The human figure has had an on-again, off-again relationship with 20th century art, alternately passe and fashionable by the dictates of art world thinking. At the moment, the figure is again fair game for contemporary artists, granted an artist has something new or personal to say.
At least that's the tacit curatorial premise of "Human Presence," the aptly named exhibition now at Sylmar's Century Gallery. Here, five distinctly different artists present their own ideas about the human form, living and dead. If falling short of revelation or thematic integration, the exhibition succeeds in provoking thought and showcasing some substantial work.
The art that most immediately jumps off the walls--by intention--is by Rip Cronk, whose background as a muralist and street artist is plain to see in these large paintings. Walls, in fact, are a part of the fabric of this work, in that some of the paintings appear to be painted on tiles or bricks.
He deliberately mixes the sacred and the profane. "Jackrabbit Woman" is a maze of markings in which a rabbit with a nude woman's features evokes the salaciousness of anthropomorphic soft porn found in the underground comic "Felix the Cat." "Neojesus" is an irreverent take on the theme of the crucifixion, with an ambisexual figure on the cross. "Myth Fragmenting from Acceleration" depicts a Venus on roller blades, aswim in vibrating lines, indicating a body in motion.
Cronk slyly crosses the line between street, comix and fine art concepts, with an active, quick-sketch style of drawing--as if done on the run--and crossover imagery.
Sara Wylie Walsh's intriguing "portraits" of skulls presents the idea of art as momento mori, a suggestion of life beyond death. Her depiction of human presence is a posthumous one, but her rough-hewn style of painting seems to infuse these skulls with emotional life, as if they're howling or grinning.
In her statement, Walsh points out the sting of irony embedded in this series of paintings: In this state, her flesh-free subjects are finally freed of the defining distinctions of culture, race and gender. Of course, such liberation comes a bit too late.
Ostensibly, the most nonrepresentational artist in the show, Janice Lloyd Govaerts, shows dense paintings that, on first impression, seem cut from the abstract Expressionist cloth. But hints of nude figures are at the center of each composition, however cleverly disguised.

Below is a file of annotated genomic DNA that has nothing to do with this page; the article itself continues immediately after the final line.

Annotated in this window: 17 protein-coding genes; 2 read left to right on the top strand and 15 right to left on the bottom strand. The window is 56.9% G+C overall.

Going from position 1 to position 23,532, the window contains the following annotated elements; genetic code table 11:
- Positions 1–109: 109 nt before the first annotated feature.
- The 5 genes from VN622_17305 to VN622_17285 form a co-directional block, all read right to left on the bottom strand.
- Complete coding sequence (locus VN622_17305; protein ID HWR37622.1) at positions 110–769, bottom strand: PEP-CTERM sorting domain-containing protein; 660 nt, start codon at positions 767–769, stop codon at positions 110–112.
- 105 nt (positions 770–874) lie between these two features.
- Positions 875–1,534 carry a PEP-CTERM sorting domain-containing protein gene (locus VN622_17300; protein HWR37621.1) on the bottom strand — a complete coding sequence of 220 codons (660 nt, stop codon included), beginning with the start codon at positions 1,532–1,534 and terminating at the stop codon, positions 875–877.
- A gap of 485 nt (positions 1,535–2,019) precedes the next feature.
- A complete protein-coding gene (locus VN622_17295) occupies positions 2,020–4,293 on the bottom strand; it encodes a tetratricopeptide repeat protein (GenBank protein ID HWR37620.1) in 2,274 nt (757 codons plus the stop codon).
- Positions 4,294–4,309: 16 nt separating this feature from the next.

That figurative presence almost instinctively seizes our eye and builds up energy and empathy that transcend the abstract element. Such is the power of a discernible "human presence" in art. The act of "reading" figures in paintings becomes a part of the art's message.
A different kind of abstracting process takes place in the watercolor and mixed media pieces by Leslie Crofford. Figures and faces are viewed in either surreal or metaphorical settings, often as part of composite, multiple image pieces.
In the triptych called "The Needle That Pricks," a woman with eyes closed is seen next to an image of a prickly cactus and a hand, an allegory of real and imagined pain. "Man Sees the Universe but Overlooks the Obvious," with a squinting man juxtaposed with the simple beauty of a single flower, could be viewed as a plea for awareness of the everyday.
If the other artists interpret and otherwise alter the figure in their art, photographer Angelique Antoniou is, comparatively, the literalist of the bunch. She confronts humanity directly, with the kind of photojournalistic eye that extends curiosity and compassion to her human subjects. Generally, the people who pique her interest are those on the extremes of life and society: minorities, children awash in innocence, and the elderly, still with defiant, dignified comportment.
Antoniou has an eye for composition and telling visual details, as with the arrangement of diagonal lines in "The Empty Chair," with an older man sitting outside an ice cream joint, opposite an empty chair. In "Waiting 3," an older woman sits, slumped deep in a comfy chair in a boutique, oblivious to the Martian-like mannequin standing next to her.
Antoniou's work seems a bit out of place in this exhibition, which is largely concerned with the way the figurative impulse leads artists into personalized invention, but it conveys a pleasing quality in its own little corner of the show. Her pictures are, by turns, funny and sad, but always about human presence.
"Human Presence," through April 3 at Century Gallery, 13000 Sayre St. in Sylmar. Gallery hours: Monday-Friday, 1-5 p.m.; Saturday, noon-4 p.m. (818) 362-3220.